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the design of THE LOVE WITCH

 

"The look of the film is really fantastic, but the script begins to run out of steam after the first quarter." -Rob

"Great write-up. I had the pleasure of seeing this beauty in 35mm." -Roger

 

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Entries in TV (526)

Wednesday
Jan112017

TV Review: Taboo

by David Upton

Tom Hardy gets a mythical movie star introduction as Taboo opens, hidden alternately by camera and cloak before he pulls back his hood and the camera creeps reverently below him. The FX and BBC collaboration is a real passion project for the British actor, co-created with Peaky Blinders creator Steven Knight and Hardy’s father Edward ‘Chips’ Hardy...

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Thursday
Jan052017

What's your favorite Jane Wyman?

It's Jane Wyman's Centennial.  The actress was born on this day in Missouri in 1917 as Sara Jane Mayfield.

Like many major stars her legacy rests on a period that's only about a decade long -- in Wyman's case the mid 40s through the 50s, or more specifically the Best Picture winner The Lost Weekend (1945) through the Douglas Sirk classic All that Heaven Allows (1955) a period in which she specialized in childlike women and their inverse young widows-- but her career was long, stretching from bit parts in the early 30s through TV stardom in the 80s.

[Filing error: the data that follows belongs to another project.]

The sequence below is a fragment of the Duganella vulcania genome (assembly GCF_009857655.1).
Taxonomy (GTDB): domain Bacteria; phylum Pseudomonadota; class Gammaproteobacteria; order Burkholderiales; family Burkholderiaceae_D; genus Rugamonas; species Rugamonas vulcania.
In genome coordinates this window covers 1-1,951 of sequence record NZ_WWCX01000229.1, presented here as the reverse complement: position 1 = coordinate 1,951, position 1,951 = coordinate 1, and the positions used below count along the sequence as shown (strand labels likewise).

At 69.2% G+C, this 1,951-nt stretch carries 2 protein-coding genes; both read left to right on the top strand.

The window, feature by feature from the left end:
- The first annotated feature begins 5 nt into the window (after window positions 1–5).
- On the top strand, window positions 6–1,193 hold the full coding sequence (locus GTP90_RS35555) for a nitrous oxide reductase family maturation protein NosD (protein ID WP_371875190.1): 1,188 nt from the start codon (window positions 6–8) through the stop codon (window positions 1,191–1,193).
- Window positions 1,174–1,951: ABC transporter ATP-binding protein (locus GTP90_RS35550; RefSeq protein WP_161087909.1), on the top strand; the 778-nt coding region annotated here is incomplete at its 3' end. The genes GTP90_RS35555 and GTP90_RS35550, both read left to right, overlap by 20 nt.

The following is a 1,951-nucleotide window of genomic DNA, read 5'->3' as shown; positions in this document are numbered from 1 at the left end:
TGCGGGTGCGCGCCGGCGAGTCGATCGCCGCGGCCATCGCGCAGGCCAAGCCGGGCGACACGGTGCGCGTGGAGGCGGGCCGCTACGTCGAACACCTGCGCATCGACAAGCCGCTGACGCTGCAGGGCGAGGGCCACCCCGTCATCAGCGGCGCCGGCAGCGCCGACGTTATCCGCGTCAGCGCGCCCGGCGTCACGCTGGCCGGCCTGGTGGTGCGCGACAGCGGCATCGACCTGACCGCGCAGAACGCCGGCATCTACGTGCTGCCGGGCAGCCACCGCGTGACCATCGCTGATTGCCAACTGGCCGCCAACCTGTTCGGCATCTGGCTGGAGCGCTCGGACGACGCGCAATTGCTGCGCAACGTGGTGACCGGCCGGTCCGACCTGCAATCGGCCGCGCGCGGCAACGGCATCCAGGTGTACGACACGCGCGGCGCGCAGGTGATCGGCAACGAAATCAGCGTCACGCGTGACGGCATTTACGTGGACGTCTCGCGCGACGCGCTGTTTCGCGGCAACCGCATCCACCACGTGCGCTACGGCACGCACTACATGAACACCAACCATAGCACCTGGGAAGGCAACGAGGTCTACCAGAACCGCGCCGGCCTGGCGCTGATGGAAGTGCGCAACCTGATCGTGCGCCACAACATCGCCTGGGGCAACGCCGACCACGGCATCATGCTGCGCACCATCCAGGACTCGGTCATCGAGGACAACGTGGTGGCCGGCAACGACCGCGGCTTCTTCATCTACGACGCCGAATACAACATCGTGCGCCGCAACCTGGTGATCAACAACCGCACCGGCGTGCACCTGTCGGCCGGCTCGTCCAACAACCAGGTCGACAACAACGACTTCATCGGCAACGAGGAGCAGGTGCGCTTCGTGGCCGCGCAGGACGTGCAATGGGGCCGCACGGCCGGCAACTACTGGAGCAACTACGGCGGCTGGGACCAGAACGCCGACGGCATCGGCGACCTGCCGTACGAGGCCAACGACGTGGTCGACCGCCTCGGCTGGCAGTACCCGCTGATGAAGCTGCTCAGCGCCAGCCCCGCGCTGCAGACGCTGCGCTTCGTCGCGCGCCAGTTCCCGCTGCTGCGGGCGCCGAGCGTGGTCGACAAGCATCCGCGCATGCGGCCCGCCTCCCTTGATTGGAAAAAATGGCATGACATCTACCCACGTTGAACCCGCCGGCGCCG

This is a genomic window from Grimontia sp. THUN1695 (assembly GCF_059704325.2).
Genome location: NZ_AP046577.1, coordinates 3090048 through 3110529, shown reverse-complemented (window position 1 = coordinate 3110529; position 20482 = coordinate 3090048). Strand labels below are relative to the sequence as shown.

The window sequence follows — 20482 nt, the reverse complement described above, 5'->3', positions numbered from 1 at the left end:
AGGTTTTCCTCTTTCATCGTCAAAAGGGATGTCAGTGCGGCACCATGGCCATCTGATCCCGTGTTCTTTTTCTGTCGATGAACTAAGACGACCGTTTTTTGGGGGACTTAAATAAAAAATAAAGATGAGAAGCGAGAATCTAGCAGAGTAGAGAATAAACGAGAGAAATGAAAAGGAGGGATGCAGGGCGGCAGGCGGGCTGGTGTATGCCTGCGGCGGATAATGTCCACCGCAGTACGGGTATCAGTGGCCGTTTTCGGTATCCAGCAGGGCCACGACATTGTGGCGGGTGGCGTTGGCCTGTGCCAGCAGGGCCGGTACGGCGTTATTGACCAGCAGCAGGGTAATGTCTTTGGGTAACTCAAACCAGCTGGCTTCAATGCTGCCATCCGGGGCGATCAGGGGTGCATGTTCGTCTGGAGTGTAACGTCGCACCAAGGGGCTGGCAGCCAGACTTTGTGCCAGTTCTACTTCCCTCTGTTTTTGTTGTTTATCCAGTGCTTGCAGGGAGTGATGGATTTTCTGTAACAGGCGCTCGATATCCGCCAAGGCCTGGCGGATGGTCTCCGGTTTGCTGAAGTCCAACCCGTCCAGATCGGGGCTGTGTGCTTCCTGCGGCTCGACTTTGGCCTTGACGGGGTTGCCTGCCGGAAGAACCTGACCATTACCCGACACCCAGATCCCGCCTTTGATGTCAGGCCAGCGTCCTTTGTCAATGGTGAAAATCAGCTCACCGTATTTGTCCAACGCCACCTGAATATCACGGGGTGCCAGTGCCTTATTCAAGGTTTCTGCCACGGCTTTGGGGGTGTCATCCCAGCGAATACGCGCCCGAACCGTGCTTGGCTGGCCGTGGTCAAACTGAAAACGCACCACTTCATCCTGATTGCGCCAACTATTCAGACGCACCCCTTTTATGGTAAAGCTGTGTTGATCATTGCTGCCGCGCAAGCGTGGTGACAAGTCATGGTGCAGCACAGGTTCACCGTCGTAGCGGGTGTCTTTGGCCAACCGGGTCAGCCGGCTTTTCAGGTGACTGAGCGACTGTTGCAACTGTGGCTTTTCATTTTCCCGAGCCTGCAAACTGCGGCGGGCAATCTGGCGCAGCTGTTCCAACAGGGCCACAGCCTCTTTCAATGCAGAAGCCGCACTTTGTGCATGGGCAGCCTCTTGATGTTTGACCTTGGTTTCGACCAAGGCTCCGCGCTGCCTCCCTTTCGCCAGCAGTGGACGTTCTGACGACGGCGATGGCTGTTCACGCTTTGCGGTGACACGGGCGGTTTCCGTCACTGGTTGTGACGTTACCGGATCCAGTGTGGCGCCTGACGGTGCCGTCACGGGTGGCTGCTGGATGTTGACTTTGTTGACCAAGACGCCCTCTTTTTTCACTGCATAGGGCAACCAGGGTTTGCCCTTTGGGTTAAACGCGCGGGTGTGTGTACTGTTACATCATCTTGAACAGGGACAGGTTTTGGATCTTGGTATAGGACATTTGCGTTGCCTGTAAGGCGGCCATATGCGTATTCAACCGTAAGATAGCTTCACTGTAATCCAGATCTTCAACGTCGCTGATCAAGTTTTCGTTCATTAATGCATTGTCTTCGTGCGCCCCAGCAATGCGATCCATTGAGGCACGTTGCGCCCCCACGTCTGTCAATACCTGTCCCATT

Her greatest hits and Oscar triumphs after the jump. Which is your favorite?

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Wednesday
Dec282016

Judy by the Numbers: Sunday Night at the Palladium

Anne Marie has spent each Wednesday morning this year, investigating Judy Garland's career through musical numbers. And now, the finale...

Somehow, we've reached the end of this series, this year, and the life and career of this incredible performer. Though Judy never starred in another television show or movie after 1964, she stayed busy with tours and TV guest star gigs, including a recurring spot as Johnny Carson's guest on The Tonight Show. Her touring schedule brought her frequently to England, where she was taped one last time in front of an audience in a sold-out January performance at the London Palladium.

The Show: "Sunday Night at the Palladium"
The Songwriters: Various
The Cast: Judy Garland 

The Story: It was a bittersweet discovery to find that the full kinescope of Judy Garland's last television performance, Sunday Night at the Palladium, has been almost totally lost to time. Though sound recordings of the special exist, the only actual image currently available is sixteen silent seconds of Garland taking her final bows. It's an oddly perfect way to end the series, though... 

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Wednesday
Dec212016

Judy by the Numbers: "Hello, Dolly!"

Anne Marie has been chronicling Judy Garland's career chronologically through musical numbers...

With only two weeks left in the year, how do we cover the five remaining years of Judy Garland's life? I've tried as much as possible to deliver beautiful numbers and biographical details as near as I could verify in between bits of high-spirited hagiography. Unfortunately, the complicated myth built by talent, timing, and Hollywood studios only amplified after her death, making fact and fiction nearly impossible to untangle...

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Sunday
Dec182016

Christmas Classics: How the Grinch Stole Christmas! (1966)

A few members of Team Experience will be sharing posts on their favorite Christmas movies. Here's Tim...